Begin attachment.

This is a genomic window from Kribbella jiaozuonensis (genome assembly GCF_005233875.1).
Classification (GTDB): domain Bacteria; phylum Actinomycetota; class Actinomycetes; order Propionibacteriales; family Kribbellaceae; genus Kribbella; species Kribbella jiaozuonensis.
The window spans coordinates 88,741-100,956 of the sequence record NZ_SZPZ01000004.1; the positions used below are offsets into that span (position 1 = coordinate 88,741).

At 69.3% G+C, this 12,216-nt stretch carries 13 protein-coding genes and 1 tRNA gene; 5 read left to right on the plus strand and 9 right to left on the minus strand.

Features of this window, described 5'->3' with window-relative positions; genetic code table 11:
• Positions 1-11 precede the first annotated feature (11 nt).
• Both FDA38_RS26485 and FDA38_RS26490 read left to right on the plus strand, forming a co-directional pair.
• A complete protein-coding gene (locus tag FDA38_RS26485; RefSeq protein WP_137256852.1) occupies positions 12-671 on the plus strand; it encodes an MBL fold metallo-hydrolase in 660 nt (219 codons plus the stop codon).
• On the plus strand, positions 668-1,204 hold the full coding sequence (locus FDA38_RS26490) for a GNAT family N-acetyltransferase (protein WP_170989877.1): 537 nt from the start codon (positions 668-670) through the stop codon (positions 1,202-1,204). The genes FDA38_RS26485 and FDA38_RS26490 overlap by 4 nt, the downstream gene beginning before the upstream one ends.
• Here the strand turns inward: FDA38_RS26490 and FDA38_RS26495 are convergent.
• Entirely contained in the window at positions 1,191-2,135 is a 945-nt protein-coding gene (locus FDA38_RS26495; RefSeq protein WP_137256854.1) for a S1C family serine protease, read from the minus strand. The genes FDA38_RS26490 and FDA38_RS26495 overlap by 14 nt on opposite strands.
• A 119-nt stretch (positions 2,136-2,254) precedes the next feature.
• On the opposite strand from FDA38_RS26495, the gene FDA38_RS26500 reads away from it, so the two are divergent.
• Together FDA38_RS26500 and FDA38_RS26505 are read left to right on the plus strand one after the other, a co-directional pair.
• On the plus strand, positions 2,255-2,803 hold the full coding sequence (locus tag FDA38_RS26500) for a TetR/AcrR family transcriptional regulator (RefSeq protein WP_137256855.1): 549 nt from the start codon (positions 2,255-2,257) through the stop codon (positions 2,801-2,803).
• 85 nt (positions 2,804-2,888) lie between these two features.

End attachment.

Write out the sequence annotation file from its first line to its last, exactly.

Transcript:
This is a genomic window from Kribbella jiaozuonensis (genome assembly GCF_005233875.1).
Classification (GTDB): domain Bacteria; phylum Actinomycetota; class Actinomycetes; order Propionibacteriales; family Kribbellaceae; genus Kribbella; species Kribbella jiaozuonensis.
The window spans coordinates 88,741-100,956 of the sequence record NZ_SZPZ01000004.1; the positions used below are offsets into that span (position 1 = coordinate 88,741).

At 69.3% G+C, this 12,216-nt stretch carries 13 protein-coding genes and 1 tRNA gene; 5 read left to right on the plus strand and 9 right to left on the minus strand.

Features of this window, described 5'->3' with window-relative positions; genetic code table 11:
• Positions 1-11 precede the first annotated feature (11 nt).
• Both FDA38_RS26485 and FDA38_RS26490 read left to right on the plus strand, forming a co-directional pair.
• A complete protein-coding gene (locus tag FDA38_RS26485; RefSeq protein WP_137256852.1) occupies positions 12-671 on the plus strand; it encodes an MBL fold metallo-hydrolase in 660 nt (219 codons plus the stop codon).
• On the plus strand, positions 668-1,204 hold the full coding sequence (locus FDA38_RS26490) for a GNAT family N-acetyltransferase (protein WP_170989877.1): 537 nt from the start codon (positions 668-670) through the stop codon (positions 1,202-1,204). The genes FDA38_RS26485 and FDA38_RS26490 overlap by 4 nt, the downstream gene beginning before the upstream one ends.
• Here the strand turns inward: FDA38_RS26490 and FDA38_RS26495 are convergent.
• Entirely contained in the window at positions 1,191-2,135 is a 945-nt protein-coding gene (locus FDA38_RS26495; RefSeq protein WP_137256854.1) for a S1C family serine protease, read from the minus strand. The genes FDA38_RS26490 and FDA38_RS26495 overlap by 14 nt on opposite strands.
• A 119-nt stretch (positions 2,136-2,254) precedes the next feature.
• On the opposite strand from FDA38_RS26495, the gene FDA38_RS26500 reads away from it, so the two are divergent.
• Together FDA38_RS26500 and FDA38_RS26505 are read left to right on the plus strand one after the other, a co-directional pair.
• On the plus strand, positions 2,255-2,803 hold the full coding sequence (locus tag FDA38_RS26500) for a TetR/AcrR family transcriptional regulator (RefSeq protein WP_137256855.1): 549 nt from the start codon (positions 2,255-2,257) through the stop codon (positions 2,801-2,803).
• 85 nt (positions 2,804-2,888) lie between these two features.